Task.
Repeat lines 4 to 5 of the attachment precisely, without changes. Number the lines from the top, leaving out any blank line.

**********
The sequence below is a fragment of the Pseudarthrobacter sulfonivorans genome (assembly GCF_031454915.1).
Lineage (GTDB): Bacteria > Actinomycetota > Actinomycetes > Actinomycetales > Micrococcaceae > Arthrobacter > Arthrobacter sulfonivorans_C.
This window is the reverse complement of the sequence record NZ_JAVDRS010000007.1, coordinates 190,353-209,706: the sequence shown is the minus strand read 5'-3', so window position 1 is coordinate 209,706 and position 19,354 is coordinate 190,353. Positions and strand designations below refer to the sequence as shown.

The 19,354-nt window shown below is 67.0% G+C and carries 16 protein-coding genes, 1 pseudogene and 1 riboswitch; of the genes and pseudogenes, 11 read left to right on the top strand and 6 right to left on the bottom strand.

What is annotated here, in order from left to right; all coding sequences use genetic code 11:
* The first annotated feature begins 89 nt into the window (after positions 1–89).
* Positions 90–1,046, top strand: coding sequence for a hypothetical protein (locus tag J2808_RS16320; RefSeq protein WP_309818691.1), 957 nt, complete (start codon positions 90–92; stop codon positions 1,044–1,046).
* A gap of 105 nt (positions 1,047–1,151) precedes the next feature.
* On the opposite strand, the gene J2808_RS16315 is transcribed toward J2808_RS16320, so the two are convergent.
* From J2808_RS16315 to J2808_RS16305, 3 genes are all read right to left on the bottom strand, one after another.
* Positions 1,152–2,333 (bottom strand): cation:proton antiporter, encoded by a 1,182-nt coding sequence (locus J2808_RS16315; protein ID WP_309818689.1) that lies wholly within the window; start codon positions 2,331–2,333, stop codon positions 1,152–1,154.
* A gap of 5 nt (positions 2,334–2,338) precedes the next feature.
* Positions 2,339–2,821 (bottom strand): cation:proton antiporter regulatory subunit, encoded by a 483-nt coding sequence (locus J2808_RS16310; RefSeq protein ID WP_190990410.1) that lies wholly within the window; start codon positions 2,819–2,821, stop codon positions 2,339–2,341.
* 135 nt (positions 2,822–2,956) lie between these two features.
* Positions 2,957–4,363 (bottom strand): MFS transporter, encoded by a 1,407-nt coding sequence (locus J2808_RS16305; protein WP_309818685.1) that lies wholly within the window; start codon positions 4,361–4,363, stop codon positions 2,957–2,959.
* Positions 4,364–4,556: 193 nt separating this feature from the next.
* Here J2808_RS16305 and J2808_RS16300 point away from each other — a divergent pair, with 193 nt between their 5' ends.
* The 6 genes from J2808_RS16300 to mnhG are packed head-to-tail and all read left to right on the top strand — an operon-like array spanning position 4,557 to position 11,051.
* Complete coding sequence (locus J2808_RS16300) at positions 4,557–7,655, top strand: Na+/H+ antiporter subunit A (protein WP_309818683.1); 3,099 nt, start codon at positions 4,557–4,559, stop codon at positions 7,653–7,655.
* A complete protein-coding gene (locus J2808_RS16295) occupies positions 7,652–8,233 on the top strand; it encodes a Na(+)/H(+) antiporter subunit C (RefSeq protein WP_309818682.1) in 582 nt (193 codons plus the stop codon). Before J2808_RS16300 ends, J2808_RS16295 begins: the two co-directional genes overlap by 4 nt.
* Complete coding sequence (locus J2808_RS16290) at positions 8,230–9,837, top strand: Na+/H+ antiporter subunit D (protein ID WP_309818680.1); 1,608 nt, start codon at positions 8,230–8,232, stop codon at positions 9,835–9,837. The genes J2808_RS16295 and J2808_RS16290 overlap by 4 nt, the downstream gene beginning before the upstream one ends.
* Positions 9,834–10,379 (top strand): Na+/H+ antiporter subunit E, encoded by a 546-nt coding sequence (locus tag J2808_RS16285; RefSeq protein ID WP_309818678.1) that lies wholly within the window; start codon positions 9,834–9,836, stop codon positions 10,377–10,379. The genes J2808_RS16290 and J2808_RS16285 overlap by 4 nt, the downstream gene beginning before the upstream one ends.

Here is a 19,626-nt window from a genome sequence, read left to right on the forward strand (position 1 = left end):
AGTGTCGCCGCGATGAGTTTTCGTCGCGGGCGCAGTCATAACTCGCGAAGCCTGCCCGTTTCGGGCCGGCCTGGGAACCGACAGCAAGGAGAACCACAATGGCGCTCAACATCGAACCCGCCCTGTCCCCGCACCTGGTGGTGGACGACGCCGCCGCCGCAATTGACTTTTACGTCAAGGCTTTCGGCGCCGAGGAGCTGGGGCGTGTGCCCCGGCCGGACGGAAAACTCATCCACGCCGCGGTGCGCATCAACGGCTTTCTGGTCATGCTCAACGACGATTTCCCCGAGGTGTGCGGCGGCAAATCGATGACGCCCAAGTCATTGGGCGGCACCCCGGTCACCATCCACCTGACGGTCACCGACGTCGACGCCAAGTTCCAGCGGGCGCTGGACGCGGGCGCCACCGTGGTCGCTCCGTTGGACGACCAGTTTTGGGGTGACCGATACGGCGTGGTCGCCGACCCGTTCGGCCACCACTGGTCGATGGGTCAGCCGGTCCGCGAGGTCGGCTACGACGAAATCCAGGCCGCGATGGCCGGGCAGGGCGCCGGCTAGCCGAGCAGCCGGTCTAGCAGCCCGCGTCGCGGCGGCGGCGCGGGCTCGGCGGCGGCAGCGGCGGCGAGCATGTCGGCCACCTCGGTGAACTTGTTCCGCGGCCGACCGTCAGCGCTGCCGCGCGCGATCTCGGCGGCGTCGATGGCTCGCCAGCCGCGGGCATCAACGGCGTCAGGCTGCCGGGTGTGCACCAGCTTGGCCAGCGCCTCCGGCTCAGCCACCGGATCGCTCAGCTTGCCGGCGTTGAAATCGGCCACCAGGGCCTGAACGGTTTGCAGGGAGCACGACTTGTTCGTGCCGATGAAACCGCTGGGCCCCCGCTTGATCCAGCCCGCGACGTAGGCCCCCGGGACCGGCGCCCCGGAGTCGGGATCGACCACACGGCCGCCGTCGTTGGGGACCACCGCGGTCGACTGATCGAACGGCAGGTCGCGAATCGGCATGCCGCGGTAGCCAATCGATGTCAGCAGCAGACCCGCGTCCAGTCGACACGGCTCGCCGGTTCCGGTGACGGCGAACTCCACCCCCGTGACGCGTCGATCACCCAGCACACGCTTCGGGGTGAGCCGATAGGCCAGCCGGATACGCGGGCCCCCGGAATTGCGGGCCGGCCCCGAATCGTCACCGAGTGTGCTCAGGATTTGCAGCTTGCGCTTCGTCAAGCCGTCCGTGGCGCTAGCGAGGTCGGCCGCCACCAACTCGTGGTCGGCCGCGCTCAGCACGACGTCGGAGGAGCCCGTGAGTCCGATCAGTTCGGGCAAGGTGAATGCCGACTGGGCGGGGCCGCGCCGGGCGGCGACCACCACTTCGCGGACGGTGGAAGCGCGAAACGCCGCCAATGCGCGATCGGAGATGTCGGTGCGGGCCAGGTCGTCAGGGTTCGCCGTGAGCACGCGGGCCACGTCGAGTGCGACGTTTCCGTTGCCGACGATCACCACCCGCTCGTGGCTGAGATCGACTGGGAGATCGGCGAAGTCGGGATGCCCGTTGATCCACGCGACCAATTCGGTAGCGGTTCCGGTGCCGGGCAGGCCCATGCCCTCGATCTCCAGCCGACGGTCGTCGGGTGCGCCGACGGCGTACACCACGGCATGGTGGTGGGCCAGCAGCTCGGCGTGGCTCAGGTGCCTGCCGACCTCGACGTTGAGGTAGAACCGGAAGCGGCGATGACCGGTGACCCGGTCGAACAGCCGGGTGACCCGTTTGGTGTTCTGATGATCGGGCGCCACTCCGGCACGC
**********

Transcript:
The 19,354-nt window shown below is 67.0% G+C and carries 16 protein-coding genes, 1 pseudogene and 1 riboswitch; of the genes and pseudogenes, 11 read left to right on the top strand and 6 right to left on the bottom strand.

What is annotated here, in order from left to right; all coding sequences use genetic code 11: